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Good Colleges for Art Therapy

by Buffy Naillon

Art therapy allows people who have a passion for the visual arts to add a therapeutic element to their professional careers. Art therapists use art materials, a knowledge of psychology and experience in counseling to help their clients work through their emotional and physical challenges. To become an art therapist, practitioners must attend a qualified art therapy program. Fortunately, many exist, with each bringing a fascinating perspective to the profession.

Loyola Marymount University

Students accepted into the Loyola Marymount University program for art therapy participate in an educational curriculum that integrates a multicultural component. Students can study abroad for a summer in San Miguel de Allende, Mexico at the Instituto Allende. The Loyola program also teaches students how to use art therapy techniques in family situations, addressing the issues that can be caused by family dynamics. Additionally, the school does community outreach via the Helen B. Landgarten Art Therapy Clinic; the clinic provides underserved populations in its vicinity with art therapy services. Finally, graduate students in the program put their theoretical knowledge to the test by participating in several practica during their education.

Naropa University

Naropa University brings together the healing power of art with the contemplative life of the Buddha. Mindfulness is at the heart of Naropa's philosophy, and no matter what students study, a good amount of their time at the university centers around allowing their spiritual lives to influence their physical lives. The art therapy program also encourages graduate students in the program to be practicing artists, meaning that whether they are professional or not, these students engage in creating art before, during and after their time at Naropa. This practice assists them when working with their clients, who are themselves creating art to work out what troubles them.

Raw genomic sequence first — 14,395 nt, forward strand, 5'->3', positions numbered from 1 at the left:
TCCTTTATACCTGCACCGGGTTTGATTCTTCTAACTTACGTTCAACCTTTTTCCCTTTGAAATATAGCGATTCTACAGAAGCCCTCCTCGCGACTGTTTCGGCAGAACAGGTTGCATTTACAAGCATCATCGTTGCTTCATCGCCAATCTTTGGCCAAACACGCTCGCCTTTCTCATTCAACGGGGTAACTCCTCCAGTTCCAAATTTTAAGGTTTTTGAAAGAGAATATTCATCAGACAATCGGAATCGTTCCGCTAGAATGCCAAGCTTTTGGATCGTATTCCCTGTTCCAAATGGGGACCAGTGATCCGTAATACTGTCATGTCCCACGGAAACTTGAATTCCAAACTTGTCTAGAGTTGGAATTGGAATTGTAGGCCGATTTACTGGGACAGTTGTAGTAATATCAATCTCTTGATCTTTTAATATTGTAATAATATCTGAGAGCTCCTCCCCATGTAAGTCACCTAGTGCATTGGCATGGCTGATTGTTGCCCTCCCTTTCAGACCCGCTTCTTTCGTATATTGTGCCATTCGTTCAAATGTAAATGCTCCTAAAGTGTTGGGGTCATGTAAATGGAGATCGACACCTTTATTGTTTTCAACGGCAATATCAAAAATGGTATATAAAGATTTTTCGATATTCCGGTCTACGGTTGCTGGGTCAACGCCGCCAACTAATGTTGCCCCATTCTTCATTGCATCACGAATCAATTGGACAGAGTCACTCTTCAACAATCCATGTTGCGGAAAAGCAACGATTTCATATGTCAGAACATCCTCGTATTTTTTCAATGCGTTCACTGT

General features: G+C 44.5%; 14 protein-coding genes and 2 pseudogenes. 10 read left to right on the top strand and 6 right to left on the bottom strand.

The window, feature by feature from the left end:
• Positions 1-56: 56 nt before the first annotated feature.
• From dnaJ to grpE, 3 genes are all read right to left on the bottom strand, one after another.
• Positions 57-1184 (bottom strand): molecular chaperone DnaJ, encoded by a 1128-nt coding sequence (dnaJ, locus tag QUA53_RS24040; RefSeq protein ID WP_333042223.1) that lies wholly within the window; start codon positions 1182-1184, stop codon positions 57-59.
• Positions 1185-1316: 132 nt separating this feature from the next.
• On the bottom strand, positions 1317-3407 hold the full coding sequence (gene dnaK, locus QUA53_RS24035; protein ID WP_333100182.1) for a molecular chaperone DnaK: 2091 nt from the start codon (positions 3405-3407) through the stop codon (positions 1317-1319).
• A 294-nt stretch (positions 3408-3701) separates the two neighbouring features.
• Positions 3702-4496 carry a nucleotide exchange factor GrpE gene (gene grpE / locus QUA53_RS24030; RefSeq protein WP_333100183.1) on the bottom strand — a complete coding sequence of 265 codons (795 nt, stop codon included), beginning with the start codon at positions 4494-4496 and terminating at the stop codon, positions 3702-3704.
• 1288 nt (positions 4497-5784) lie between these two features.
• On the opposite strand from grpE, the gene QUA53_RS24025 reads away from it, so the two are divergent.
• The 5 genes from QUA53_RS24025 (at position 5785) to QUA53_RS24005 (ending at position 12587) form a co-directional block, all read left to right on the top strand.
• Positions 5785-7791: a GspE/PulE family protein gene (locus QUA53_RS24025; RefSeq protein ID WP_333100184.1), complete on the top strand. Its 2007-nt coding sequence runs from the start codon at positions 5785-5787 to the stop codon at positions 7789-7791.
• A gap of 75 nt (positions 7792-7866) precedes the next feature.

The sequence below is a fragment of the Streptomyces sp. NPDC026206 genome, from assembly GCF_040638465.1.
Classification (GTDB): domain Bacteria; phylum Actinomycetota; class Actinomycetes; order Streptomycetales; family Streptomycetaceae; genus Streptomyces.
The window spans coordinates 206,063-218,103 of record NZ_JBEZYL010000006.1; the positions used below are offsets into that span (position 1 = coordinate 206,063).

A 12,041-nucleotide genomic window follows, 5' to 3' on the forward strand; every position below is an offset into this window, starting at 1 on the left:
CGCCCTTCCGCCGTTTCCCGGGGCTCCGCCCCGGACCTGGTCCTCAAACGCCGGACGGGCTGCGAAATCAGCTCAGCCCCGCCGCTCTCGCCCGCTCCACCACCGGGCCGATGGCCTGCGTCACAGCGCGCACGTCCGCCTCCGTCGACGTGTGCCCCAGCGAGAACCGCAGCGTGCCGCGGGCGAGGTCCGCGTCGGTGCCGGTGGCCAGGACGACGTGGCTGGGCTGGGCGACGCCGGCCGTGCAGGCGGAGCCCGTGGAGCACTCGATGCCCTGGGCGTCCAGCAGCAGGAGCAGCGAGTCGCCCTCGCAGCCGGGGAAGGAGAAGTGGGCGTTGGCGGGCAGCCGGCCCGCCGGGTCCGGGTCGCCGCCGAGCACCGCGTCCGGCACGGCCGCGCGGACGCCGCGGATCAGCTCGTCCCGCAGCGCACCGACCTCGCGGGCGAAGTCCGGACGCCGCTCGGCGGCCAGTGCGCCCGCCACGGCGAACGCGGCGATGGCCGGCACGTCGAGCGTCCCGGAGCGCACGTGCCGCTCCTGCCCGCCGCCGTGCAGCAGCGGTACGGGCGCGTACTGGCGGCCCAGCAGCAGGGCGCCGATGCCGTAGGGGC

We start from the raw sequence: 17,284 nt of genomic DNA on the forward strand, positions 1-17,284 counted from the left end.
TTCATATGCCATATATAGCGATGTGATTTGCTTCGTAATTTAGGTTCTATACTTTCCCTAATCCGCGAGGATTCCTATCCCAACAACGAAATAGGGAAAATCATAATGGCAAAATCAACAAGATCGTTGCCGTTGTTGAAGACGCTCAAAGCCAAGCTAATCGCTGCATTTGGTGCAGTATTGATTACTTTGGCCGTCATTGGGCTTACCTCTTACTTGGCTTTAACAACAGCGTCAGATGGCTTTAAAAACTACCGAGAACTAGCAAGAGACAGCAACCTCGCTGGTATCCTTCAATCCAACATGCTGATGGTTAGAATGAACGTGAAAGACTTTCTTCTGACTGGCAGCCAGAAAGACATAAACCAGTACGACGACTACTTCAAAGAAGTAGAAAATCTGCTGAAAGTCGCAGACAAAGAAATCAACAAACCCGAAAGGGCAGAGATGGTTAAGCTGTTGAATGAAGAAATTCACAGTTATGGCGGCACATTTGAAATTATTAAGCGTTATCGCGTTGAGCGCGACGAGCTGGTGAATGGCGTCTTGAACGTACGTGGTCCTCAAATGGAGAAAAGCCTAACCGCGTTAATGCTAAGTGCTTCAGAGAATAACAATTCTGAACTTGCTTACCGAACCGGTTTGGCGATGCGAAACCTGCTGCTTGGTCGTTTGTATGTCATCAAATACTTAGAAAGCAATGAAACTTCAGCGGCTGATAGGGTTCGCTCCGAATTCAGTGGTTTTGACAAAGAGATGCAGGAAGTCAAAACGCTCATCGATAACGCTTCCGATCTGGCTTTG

New York University

For future art therapists who also enjoy research, the program at New York University offers the opportunity to delve into the theoretical foundations of art therapy in a metropolitan setting. This program is also one of the oldest in the country. It got its start in the 1950s and is among the first five art therapy training programs that the American Art Therapy Association approved. Throughout their educations, students in the program will continue to make art and learn how to integrate art into their therapeutic practices. These students learn the foundations of the profession in sequence, with each course of the curriculum building upon prior lessons. Finally, graduate students gain real world knowledge of the profession by doing internships in the field.

George Washington University

For art students at the bachelor's level who know that they want to continue on to get a master's degree in art therapy, the program at George Washington University holds much promise. Aside from offering a combined bachelor's/ master's program, students can specifically focus on specializations such as trauma training. It's also one of the oldest programs in the country and puts students in the heart of the nation's capital, granting graduate students access to galleries, museums and research facilities that will provide richness and depth to their studies. There's also an emphasis on helping students broaden their cross-cultural knowledge as well as the opportunity for students to do internships at one or more of over 100 internship sites in the area.

About the Author

Buffy Naillon has worked in the media industry since 1999, contributing to Germany's "Der Spiegel" magazine and various websites. She received a bachelor's degree in German from Boise State University. Naillon also attended New York University and participated in the foreign exchange program at Germany's Saarland University. She is completing her master's degree in educational technology at Boise State.

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